While America was still a collection of rough colonies on the outskirts of civilization, the typical American in growing towns was not bereft of the lessons of the ancients and the Enlightenment. But, instead of slogging through Latin in unaffordable books, the provincial American was entertained and educated in free government principles through newspapers and pamphlets. What were their sources? What ideas shaped their worldview? From private letters, public utterances, and above all, pamphlets, the colonists shaped opinions through the eyes of the great works and intellectuals of western civilization. Most conspicuous were the ancients. Anyone with an education at all was familiar with them.7
Their focus was the late Roman republic and early empire through the eyes Plutarch, Livy, and above all Cicero, Sallust and Tacitus. These men lived when the Roman republic was fundamentally challenged or when its greatest days had passed, and its moral and political virtues decayed. Pamphleteers contrasted corruption of the English constitution with a better past. Our great Enlightenment leaders, Franklin, Adams, Jefferson spoke the language and shared the ideas and writings of Voltaire, Rousseau, Beccaria as well as conservatives like Montesquieu and especially Locke who was endlessly quoted on natural rights and the social and governmental contract.8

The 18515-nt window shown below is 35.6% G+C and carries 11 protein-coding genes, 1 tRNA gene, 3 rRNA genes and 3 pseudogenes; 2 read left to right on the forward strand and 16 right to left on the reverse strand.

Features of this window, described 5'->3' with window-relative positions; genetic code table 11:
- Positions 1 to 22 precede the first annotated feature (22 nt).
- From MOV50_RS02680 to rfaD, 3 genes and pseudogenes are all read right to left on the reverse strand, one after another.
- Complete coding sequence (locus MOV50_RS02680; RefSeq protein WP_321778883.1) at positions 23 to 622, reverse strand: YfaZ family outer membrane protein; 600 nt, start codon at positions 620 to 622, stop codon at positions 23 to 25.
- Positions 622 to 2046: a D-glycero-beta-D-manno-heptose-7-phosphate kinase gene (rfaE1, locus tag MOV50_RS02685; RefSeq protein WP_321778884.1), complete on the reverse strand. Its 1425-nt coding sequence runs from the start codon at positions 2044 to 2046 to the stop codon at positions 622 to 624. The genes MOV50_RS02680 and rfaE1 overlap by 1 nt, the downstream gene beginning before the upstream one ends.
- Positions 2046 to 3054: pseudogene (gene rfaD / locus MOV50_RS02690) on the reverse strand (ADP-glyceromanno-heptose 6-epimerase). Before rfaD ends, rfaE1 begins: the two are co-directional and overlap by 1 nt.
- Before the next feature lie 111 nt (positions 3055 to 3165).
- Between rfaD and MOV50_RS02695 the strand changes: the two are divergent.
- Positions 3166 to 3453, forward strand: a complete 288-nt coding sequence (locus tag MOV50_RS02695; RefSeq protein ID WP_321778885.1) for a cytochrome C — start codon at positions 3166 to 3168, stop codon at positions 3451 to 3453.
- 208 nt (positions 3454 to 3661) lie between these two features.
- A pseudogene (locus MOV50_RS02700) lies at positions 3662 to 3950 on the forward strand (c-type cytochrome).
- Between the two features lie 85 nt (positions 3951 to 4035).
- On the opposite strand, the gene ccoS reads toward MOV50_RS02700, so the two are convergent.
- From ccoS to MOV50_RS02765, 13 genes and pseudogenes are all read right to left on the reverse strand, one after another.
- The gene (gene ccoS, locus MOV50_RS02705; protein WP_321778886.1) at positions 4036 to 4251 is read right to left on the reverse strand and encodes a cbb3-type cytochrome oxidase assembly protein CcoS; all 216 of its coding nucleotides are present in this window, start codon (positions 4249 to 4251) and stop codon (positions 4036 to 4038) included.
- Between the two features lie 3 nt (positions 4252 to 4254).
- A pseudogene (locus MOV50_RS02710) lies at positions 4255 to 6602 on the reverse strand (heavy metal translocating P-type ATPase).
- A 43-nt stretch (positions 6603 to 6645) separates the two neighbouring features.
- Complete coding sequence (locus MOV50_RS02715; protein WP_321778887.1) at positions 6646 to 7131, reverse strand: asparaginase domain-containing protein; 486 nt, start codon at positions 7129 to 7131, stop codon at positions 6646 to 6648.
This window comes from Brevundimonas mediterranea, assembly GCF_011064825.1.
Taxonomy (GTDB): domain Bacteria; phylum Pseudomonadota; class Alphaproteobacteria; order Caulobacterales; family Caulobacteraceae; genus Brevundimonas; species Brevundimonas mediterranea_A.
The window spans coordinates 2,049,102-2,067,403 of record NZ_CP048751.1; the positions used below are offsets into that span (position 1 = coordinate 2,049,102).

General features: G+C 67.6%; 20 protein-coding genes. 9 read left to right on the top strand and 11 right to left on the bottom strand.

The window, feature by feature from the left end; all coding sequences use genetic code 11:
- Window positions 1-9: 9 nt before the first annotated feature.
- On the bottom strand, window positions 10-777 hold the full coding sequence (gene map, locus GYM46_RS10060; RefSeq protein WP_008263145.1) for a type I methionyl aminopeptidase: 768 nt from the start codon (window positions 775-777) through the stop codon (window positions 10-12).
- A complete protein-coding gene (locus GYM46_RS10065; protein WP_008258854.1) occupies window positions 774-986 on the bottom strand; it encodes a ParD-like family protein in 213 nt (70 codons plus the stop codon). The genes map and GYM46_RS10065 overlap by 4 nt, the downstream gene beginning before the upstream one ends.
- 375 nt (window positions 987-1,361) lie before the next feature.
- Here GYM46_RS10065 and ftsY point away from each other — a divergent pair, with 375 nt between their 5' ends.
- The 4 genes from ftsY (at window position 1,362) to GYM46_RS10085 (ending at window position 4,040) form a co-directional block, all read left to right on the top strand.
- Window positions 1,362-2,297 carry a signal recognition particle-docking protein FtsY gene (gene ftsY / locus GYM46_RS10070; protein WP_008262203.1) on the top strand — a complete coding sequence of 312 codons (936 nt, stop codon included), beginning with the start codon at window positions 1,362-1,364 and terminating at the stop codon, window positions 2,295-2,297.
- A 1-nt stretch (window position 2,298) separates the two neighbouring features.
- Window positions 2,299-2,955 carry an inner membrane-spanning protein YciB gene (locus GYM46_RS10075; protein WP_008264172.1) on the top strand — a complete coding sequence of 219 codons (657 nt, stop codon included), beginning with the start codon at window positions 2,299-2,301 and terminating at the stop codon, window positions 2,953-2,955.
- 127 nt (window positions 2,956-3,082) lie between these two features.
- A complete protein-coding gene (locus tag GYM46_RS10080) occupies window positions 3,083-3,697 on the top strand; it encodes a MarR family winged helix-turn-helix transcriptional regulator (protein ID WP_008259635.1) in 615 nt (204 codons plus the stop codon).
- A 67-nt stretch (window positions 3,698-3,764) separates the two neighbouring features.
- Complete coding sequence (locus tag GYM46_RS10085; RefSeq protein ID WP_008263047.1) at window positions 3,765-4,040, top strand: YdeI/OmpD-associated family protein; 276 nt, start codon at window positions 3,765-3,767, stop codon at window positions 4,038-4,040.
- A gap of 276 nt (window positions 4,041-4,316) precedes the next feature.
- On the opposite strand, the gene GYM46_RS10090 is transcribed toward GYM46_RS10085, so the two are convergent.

The ultimate origins of this distinctive ideological strain lay in the radical social and political thought of the English Civil War and the Commonwealth period. Colonists identified with these heroes of liberty, but felt even closer to contemporary strains of thought which they applied to current English politics.9
If any single work may be credited with affirming what Americans already sensed from experience, John Locke’s Two Treatises on Government stands far above all others. Colonial Americans learned Locke and more through Cato’s Letters: Essays on Liberty, Civil and Religious, a series of opinion pieces written by two Englishmen, John Trenchard and Thomas Gordon. Much to the chagrin of members of parliament, especially Prime Minister Robert Walpole, Cato’s Letters appeared weekly (1720-1723) in The London Journal. They deftly exposed Parliamentary corruption of the age and warned of the dangers of incipient autocracy.10
Cato’s Letters were endlessly reprinted in American newspapers and pamphlets from Massachusetts to Georgia well into the 1760s. From the historian Bernard Bailyn, “ . . . the writings of Trenchard and Gordon ranked with the treatises of Locke as the most authoritative statement of the nature of political liberty and above Locke as an exposition of the social sources of the threats it faced.”11